The table was a bit tricky because it’s a pretty complicated shape. You’d think a table that took 14" of trailer length plus the V nose would have 5 sides, but the walls of the trailer are not squared off. Instead each of the corners are rounded off by a vertical strip of wood. So instead of 5 sides it has, surprisingly, 8 sides. That was some careful measuring of the thick plywood. The height of tool chest drove the height of the table. Once the big piece of plywood fit well, it was used as a pattern to cut the hardboard that would be the table’s surface.

The next trick was the center brace. First I had to figure out if the big tool box was going to go under the table, and if so…where. My first inclination had been to put the toolbox somewhere else in the trailer, but eventually I had to accept that there just wasn’t room anywhere else. So, ok, if the toolbox needs to go under the table, where should it go? Eventually I decided to center the toolbox under table for no better reason than the charm of symmetry. So having created a table height that allowed the toolbox to fit nicely underneath, I next put in center table legs that would go on each side of the toolbox.

After the plywood table was fastened all around the hardboard was glued on top. This provided a smooth durable top surface and also covered all of the screws going thru the plywood. Then I painted the table support structure and molding black. I have a strip of black molding that will go on the table’s front edge too.

Before the toolbox, a cheap CL find, went into place I had to replace it’s busted out lock. The lock was necessary because it would prevent the doors from opening up while on the road. Getting the right generic lock required a couple trips to Home Depot.

Then one of my screw-ups became clear. The trailer came with a winch in the center of the V nose. The winch wasn’t electrically hooked up yet, the electrical work would start the next day, but the toolbox in the center was going to block out that winch big time. Crap.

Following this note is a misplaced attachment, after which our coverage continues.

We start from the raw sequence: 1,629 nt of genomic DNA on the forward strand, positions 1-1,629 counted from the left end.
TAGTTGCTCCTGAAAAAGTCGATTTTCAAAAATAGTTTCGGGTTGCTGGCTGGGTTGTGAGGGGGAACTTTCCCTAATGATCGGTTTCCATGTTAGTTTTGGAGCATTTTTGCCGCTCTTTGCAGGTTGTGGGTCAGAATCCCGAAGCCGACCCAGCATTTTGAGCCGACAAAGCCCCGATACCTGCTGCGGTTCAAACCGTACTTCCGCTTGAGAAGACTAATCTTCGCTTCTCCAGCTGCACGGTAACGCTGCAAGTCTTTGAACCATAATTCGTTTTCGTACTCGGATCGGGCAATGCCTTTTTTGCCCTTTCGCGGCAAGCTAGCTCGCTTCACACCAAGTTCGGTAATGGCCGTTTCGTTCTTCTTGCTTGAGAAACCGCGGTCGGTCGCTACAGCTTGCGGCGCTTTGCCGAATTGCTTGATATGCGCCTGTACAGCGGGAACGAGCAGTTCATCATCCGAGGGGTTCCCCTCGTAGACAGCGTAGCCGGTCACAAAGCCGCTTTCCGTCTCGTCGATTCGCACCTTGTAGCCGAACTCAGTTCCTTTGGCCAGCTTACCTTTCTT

My idea for rescuing the winch vs. toolbox debacle was to remove the bottom drawer of the toolbox and cut a hole in the back of it for the cable to pass thru. That idea worked out very well. Which, I emphasize, is not always the case. The toolbox has plenty of drawers remaining with the bottom one gone so it’s be no big loss. When it came time to hook up the winch to battery power it, to my surprise, worked. I was on a roll.

The biggest effort was electrical. I wanted to be able to easily switch between paddock power, and via an inverter, truck battery power and trailer battery power. I wanted a big battery in the trailer, and I wanted that battery to charge whenever I hooked to paddock power or vehicle power. The devil was in the details.

The easy way to wire the trailer such that either it’s battery or the truck battery would provide 12V was to just connect the two. But that created a scenario where the trailer’s battery would drain into the truck if the truck was connected but turned off. Conversely, I wanted the running truck to charge the trailer’s battery. So on the same wire… current one direction good, current the reverse direction bad.

I also found that the combo of battery charger and inverter pulled 20mA if I left them connected to a battery. That meant that there needed to be an easy way to isolate both the vehicle battery and trailer battery from the charger and invertor, but not isolated from the trailer lighting that was going to be 12V.

I ended up going thru a mess of ideas, each of which sponsored it’s own trip to Home Depot. I also started running out of time as the Thanksgiving Holidays started drawing to a close. I ended up getting everything up and working, but I didn’t have time to work out all the features I wanted.

Trailer has a big-ass battery.

Whenever I’m connected to Paddock power the trailer battery will charge.

Invertor source is switchable between truck battery and trailer battery.